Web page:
Lecture Previews

The Global Rise of Social Enterprise

Today at 4:30 p.m. Gregg Hall (Porter Hall 100)

Jerr Boschee has been an adviser to social entrepreneurs for over 30 years and has been a keynote speaker and conducted master classes in 42 states and 15 countries.

He has had experience as a senior marketing executive for a Fortune 100 company, managing editor of a chain of local newspapers, a Peace Corps volunteer in India, and a guest lecturer at several universities in England as well as the United States. For a consistent three years, he was named by The NonProfit Times to the category of “Power and Influence Top 50.”

He has been an adviser to England’s Department of Trade and Industry Social Enterprise Unit for three years, and is the author or editor of five books. Also on his list of accomplishments is serving as the founding chairman of Peace Corps Encore!, established in 2003 to send former Peace Corps volunteers back into short-term service matching their professional expertise.

Boschee is currently executive director of The Institute for Social Entrepreneurs, an organization he created in 1999, and is also the visiting professor of the Practice in Social Enterprise at the H. John Heinz III College School of Public Policy and Management at Carnegie Mellon University.

Design Outside of Design

Tuesday, Nov. 24 at 5 p.m.

Breed Hall (MM103)

Design is now stepping outside of the studio and can now be seen in laboratories, accountants’ dens, writers’ studies, boardrooms of organizations, and the local meeting places of communities. Many see the future of design existing within its potential to enable trans-disciplinary solutions to the complex problems and challenges of the modern world.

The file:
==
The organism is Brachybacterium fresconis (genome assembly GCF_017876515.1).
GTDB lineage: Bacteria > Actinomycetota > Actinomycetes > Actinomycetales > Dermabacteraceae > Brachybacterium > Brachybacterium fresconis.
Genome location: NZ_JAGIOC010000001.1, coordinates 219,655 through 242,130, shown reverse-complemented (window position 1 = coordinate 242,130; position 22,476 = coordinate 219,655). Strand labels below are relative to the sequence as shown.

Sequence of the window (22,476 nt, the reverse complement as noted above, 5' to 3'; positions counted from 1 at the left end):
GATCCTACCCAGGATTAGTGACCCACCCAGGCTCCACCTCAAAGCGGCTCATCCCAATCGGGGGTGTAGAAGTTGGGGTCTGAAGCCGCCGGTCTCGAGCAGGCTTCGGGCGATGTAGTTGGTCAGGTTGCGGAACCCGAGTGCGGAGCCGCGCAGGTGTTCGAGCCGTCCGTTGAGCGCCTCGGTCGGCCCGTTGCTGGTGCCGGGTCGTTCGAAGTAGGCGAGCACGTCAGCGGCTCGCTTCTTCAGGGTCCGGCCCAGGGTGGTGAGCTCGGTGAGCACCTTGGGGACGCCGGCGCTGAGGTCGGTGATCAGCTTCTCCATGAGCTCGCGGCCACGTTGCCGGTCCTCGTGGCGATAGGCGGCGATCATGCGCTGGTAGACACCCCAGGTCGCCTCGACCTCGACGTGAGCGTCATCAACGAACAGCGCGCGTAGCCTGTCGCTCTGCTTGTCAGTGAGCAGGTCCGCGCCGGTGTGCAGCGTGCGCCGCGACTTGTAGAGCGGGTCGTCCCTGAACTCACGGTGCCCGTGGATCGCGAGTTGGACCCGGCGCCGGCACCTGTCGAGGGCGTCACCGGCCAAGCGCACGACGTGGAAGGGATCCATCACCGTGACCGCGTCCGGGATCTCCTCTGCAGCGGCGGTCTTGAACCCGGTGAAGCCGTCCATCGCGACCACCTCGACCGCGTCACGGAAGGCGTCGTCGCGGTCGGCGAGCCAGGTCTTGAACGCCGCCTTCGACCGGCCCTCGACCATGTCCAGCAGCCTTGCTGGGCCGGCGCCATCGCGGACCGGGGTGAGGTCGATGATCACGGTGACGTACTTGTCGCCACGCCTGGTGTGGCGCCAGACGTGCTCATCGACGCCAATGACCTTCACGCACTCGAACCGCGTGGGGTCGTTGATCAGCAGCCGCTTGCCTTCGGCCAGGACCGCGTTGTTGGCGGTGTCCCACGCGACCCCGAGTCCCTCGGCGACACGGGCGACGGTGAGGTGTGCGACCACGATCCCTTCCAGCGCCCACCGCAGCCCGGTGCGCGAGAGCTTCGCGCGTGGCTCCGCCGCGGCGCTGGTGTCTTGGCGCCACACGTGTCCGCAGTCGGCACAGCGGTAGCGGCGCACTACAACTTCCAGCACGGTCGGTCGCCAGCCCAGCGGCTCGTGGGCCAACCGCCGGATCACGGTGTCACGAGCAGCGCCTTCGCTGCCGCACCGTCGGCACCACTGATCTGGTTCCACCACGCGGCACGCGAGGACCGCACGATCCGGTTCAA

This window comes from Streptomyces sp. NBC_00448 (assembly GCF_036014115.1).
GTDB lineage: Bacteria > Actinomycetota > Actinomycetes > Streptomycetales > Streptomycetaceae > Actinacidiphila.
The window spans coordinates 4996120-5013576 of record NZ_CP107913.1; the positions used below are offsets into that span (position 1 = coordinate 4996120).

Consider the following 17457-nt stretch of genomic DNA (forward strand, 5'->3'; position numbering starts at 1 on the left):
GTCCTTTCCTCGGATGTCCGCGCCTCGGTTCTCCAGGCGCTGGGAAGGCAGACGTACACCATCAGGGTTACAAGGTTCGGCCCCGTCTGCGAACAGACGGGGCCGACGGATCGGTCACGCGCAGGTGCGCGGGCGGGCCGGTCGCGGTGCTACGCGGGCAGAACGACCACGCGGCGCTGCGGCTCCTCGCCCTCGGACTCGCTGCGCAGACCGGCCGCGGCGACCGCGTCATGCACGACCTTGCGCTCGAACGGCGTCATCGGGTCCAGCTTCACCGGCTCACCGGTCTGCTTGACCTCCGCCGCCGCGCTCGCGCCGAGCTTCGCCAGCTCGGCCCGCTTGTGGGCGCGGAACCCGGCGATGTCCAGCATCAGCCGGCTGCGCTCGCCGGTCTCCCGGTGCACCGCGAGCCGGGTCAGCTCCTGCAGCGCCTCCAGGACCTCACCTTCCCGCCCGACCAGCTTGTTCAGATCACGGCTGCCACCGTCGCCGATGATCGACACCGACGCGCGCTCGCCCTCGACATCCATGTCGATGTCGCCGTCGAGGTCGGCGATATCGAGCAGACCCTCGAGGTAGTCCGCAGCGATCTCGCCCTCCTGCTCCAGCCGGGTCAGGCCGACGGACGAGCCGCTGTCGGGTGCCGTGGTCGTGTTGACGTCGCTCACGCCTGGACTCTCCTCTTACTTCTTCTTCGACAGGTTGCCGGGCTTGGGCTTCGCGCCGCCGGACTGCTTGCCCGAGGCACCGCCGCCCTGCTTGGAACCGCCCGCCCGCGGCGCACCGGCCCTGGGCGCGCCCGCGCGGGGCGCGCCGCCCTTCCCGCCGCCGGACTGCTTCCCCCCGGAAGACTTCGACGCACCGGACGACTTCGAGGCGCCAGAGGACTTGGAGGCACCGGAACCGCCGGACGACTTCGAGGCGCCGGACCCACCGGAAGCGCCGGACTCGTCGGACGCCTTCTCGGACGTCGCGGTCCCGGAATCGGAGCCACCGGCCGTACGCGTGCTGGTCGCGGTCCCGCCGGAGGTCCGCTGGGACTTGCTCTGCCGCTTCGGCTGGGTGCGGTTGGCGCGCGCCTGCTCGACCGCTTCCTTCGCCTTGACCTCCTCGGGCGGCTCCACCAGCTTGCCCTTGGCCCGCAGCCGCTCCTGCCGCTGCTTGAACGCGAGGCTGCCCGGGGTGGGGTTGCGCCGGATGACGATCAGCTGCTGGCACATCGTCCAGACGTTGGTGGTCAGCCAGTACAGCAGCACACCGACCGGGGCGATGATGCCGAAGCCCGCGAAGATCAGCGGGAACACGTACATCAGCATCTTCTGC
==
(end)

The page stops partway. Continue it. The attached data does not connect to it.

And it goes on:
This lecture by Laurene Vaughan will critique and reflect on a body of projects currently being undertaken within the Design Research Institute at Royal Melbourne Institute of Technology, where the objective has been to take design outside of design, and through this discover new paradigms for design practice.

Lessons from Living Life on the Boundary

Thursday, Dec. 3 at 4:30 p.m. Gregg Hall (Porter Hall 100)

In her lecture, Nadine Aubry, a Raymond J. Lane Distinguished Professor and the head of the department of mechanical engineering here at Carnegie Mellon University, will discuss mechanical engineering and how it lies at the crossroads of physics, mathematics, engineering, and the arts. She will also reference the field as being the backbone of numerous applications in aerospace, automotive energy, the environment, nanotechnology, bioengineering, materials, robotics, and information technology.

Aubry will then describe some contributions her own research group has made to the field, which focus heavily on a connection between fluid mechanics and other academic disciplines.

Aubry describes her life as having “always been at some kind of boundary.” She’ll share experiences about growing up in metropolitan Paris and the rural French Loire Valley, about being a female in a mostly male-dominated profession, and about immigrating to the United States.

She hopes that sharing her experiences regarding her feeling “a sense of not belonging” can be helpful to Carnegie Mellon students feeling like they’re in the same position.